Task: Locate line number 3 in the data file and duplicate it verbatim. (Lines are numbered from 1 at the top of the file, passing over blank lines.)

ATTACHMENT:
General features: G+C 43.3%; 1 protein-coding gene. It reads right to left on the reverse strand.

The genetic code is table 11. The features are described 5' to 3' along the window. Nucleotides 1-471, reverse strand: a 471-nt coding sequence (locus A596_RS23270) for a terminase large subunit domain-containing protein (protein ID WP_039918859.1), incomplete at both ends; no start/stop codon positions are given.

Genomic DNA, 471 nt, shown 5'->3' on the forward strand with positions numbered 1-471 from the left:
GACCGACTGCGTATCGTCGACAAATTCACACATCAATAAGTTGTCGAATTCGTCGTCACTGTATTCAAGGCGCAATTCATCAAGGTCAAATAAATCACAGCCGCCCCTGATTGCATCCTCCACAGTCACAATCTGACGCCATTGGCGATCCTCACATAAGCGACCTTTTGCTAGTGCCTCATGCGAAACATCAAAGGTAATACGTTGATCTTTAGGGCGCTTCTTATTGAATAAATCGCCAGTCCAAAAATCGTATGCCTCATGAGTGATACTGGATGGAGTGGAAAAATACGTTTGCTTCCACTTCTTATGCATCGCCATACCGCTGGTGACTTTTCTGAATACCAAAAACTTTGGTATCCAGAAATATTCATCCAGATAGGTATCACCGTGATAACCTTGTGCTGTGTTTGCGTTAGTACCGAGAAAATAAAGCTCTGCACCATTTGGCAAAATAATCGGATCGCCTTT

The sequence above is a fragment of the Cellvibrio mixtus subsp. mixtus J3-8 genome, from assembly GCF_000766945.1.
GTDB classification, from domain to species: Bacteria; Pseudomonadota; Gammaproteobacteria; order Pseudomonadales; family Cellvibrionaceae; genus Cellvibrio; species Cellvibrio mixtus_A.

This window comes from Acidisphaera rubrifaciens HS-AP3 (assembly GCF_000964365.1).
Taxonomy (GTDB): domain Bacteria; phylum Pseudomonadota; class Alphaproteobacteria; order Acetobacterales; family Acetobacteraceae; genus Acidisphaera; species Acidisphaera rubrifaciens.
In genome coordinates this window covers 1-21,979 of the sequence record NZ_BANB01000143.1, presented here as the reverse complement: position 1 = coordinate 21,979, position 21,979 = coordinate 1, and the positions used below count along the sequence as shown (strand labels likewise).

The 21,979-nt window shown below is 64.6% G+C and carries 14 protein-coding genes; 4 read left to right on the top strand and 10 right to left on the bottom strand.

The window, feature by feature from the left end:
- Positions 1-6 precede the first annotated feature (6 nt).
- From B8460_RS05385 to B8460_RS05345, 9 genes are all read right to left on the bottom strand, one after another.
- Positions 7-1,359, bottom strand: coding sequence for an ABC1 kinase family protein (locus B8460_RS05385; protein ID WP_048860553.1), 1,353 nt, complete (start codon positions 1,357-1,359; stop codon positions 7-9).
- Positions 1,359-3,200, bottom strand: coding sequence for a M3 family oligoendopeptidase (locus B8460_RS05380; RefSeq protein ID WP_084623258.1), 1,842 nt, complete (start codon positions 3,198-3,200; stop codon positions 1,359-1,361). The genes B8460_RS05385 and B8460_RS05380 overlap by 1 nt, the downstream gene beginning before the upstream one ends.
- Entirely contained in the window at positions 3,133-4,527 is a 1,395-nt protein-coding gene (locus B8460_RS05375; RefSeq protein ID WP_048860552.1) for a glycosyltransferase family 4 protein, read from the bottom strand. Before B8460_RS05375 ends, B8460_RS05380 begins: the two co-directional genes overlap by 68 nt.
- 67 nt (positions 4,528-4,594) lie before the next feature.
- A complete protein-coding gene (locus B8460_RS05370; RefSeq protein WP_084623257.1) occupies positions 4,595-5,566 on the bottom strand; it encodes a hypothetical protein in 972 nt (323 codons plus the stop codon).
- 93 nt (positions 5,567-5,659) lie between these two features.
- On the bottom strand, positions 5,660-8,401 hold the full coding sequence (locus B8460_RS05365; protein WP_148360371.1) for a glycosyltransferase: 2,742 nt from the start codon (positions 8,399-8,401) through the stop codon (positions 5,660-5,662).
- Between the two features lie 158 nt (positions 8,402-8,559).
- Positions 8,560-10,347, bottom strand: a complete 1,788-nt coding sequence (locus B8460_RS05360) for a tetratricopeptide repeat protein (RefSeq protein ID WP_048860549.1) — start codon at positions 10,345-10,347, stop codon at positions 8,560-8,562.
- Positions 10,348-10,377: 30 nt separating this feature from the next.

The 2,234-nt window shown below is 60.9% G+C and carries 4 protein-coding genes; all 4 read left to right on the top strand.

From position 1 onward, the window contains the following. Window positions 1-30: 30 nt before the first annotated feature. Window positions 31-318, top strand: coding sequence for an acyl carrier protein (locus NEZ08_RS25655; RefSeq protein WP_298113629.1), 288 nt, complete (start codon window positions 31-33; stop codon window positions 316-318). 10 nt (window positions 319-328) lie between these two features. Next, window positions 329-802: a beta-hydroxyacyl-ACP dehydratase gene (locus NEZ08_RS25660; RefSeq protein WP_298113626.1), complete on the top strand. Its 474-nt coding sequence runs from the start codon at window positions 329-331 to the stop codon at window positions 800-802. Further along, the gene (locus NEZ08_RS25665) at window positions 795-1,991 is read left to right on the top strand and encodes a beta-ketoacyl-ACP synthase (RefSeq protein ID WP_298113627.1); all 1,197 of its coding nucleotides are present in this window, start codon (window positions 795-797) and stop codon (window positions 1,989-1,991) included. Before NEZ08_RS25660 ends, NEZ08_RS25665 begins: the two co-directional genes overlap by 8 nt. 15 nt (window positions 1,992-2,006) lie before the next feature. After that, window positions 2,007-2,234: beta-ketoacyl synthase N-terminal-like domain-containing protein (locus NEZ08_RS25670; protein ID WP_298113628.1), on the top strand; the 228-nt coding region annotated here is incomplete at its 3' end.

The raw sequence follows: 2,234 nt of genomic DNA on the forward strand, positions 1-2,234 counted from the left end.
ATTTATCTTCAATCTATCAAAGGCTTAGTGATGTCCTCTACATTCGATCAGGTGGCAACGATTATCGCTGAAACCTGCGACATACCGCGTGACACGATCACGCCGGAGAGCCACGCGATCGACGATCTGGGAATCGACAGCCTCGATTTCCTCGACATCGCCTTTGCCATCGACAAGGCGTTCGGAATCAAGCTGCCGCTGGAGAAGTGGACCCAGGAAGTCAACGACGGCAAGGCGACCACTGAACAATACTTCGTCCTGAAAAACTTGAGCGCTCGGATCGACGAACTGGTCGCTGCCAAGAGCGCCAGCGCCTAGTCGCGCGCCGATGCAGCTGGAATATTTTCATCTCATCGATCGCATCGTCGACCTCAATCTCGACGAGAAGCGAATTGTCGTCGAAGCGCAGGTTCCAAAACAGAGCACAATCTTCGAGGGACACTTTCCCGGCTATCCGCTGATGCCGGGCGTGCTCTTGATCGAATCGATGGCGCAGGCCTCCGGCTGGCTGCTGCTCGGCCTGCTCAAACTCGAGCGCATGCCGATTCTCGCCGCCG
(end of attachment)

Genomic DNA, 471 nt, shown 5'->3' on the forward strand with positions numbered 1-471 from the left: